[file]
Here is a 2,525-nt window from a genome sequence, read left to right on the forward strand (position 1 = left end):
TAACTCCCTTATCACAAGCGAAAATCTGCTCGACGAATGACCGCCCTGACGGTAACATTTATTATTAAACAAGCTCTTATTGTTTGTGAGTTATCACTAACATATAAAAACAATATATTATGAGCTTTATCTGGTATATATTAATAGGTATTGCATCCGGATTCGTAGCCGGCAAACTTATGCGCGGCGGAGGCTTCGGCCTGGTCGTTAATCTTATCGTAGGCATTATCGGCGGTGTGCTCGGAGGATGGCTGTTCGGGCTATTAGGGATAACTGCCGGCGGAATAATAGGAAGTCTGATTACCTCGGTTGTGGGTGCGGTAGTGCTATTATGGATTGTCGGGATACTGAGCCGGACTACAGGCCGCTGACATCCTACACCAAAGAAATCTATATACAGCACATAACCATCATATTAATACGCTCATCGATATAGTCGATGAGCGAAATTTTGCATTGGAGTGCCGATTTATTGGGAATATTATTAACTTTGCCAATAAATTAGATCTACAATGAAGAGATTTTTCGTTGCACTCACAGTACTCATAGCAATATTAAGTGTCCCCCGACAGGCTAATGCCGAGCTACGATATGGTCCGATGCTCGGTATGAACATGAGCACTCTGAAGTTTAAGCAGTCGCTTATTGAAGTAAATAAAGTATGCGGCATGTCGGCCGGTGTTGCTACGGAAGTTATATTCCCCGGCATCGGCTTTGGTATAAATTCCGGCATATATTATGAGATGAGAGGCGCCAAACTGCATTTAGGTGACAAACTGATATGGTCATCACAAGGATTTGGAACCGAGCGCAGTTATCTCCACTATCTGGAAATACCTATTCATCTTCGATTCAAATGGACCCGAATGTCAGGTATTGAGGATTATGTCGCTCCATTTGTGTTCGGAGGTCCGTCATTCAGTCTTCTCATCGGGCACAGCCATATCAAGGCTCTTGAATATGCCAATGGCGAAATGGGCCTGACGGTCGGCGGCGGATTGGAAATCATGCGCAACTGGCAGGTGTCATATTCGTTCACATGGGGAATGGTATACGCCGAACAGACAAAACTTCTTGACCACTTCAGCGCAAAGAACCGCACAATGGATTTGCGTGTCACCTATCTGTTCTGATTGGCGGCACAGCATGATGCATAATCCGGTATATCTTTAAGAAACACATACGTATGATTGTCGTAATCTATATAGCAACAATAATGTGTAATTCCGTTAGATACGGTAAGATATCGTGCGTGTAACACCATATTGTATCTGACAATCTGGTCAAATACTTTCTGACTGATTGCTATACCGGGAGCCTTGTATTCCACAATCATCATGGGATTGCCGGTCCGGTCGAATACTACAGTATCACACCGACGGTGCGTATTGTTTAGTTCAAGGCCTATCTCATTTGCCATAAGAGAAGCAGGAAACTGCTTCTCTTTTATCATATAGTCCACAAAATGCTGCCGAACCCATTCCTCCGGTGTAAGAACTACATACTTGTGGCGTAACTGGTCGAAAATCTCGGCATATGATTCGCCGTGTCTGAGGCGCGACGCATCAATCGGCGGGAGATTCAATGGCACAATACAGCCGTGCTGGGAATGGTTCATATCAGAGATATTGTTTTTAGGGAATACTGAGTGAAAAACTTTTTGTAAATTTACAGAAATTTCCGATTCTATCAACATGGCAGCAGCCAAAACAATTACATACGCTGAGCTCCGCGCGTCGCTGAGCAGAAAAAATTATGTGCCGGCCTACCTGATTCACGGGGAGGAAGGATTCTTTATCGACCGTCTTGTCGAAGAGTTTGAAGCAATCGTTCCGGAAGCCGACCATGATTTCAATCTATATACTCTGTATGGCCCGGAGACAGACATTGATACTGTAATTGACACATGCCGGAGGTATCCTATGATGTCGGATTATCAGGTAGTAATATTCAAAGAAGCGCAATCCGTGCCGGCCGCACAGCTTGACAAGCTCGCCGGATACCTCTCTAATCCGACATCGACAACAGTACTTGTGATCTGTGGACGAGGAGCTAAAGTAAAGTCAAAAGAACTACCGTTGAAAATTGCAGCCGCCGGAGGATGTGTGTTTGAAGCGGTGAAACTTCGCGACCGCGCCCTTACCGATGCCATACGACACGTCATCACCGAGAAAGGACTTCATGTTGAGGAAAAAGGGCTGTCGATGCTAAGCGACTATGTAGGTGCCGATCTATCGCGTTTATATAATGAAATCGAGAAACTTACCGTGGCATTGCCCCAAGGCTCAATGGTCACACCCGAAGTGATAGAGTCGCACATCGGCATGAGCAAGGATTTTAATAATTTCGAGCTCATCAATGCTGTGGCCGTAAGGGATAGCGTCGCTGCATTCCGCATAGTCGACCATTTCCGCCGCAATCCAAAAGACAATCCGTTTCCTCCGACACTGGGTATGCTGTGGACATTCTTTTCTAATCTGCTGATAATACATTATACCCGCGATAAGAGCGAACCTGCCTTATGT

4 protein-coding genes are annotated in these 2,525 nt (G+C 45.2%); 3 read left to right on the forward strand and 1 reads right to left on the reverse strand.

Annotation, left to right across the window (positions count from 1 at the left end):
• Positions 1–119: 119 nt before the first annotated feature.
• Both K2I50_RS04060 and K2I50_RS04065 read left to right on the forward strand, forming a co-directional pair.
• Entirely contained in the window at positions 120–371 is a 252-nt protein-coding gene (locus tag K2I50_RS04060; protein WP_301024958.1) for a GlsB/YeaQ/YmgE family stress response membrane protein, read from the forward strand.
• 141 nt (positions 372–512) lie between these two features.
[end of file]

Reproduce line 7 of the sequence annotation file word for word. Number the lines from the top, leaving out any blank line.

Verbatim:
• Entirely contained in the window at positions 120–371 is a 252-nt protein-coding gene (locus tag K2I50_RS04060; protein WP_301024958.1) for a GlsB/YeaQ/YmgE family stress response membrane protein, read from the forward strand.